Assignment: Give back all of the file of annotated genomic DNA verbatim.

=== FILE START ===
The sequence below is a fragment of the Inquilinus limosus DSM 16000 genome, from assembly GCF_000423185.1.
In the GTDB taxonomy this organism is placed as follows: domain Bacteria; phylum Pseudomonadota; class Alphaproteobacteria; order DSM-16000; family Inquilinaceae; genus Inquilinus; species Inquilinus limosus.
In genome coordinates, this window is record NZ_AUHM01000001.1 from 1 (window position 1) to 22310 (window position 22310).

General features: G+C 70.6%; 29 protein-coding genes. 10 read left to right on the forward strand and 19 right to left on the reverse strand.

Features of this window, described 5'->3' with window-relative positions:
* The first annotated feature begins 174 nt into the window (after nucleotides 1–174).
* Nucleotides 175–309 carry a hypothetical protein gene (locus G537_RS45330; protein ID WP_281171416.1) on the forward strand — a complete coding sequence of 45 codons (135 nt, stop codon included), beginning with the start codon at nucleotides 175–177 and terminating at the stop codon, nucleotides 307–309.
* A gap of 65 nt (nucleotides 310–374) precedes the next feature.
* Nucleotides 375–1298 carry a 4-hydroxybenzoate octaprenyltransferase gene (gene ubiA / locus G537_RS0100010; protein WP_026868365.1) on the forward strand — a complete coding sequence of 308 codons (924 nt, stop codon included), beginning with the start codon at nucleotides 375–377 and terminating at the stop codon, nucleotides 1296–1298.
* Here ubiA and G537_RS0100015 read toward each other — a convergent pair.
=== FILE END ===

The sequence below is a fragment of the Inquilinus limosus DSM 16000 genome, from assembly GCF_000423185.1.
In the GTDB taxonomy this organism is placed as follows: domain Bacteria; phylum Pseudomonadota; class Alphaproteobacteria; order DSM-16000; family Inquilinaceae; genus Inquilinus; species Inquilinus limosus.
In genome coordinates, this window is record NZ_AUHM01000001.1 from 1 (window position 1) to 22310 (window position 22310).

General features: G+C 70.6%; 29 protein-coding genes. 10 read left to right on the forward strand and 19 right to left on the reverse strand.

Features of this window, described 5'->3' with window-relative positions:
* The first annotated feature begins 174 nt into the window (after nucleotides 1–174).
* Nucleotides 175–309 carry a hypothetical protein gene (locus G537_RS45330; protein ID WP_281171416.1) on the forward strand — a complete coding sequence of 45 codons (135 nt, stop codon included), beginning with the start codon at nucleotides 175–177 and terminating at the stop codon, nucleotides 307–309.
* A gap of 65 nt (nucleotides 310–374) precedes the next feature.
* Nucleotides 375–1298 carry a 4-hydroxybenzoate octaprenyltransferase gene (gene ubiA / locus G537_RS0100010; protein WP_026868365.1) on the forward strand — a complete coding sequence of 308 codons (924 nt, stop codon included), beginning with the start codon at nucleotides 375–377 and terminating at the stop codon, nucleotides 1296–1298.
* Here ubiA and G537_RS0100015 read toward each other — a convergent pair.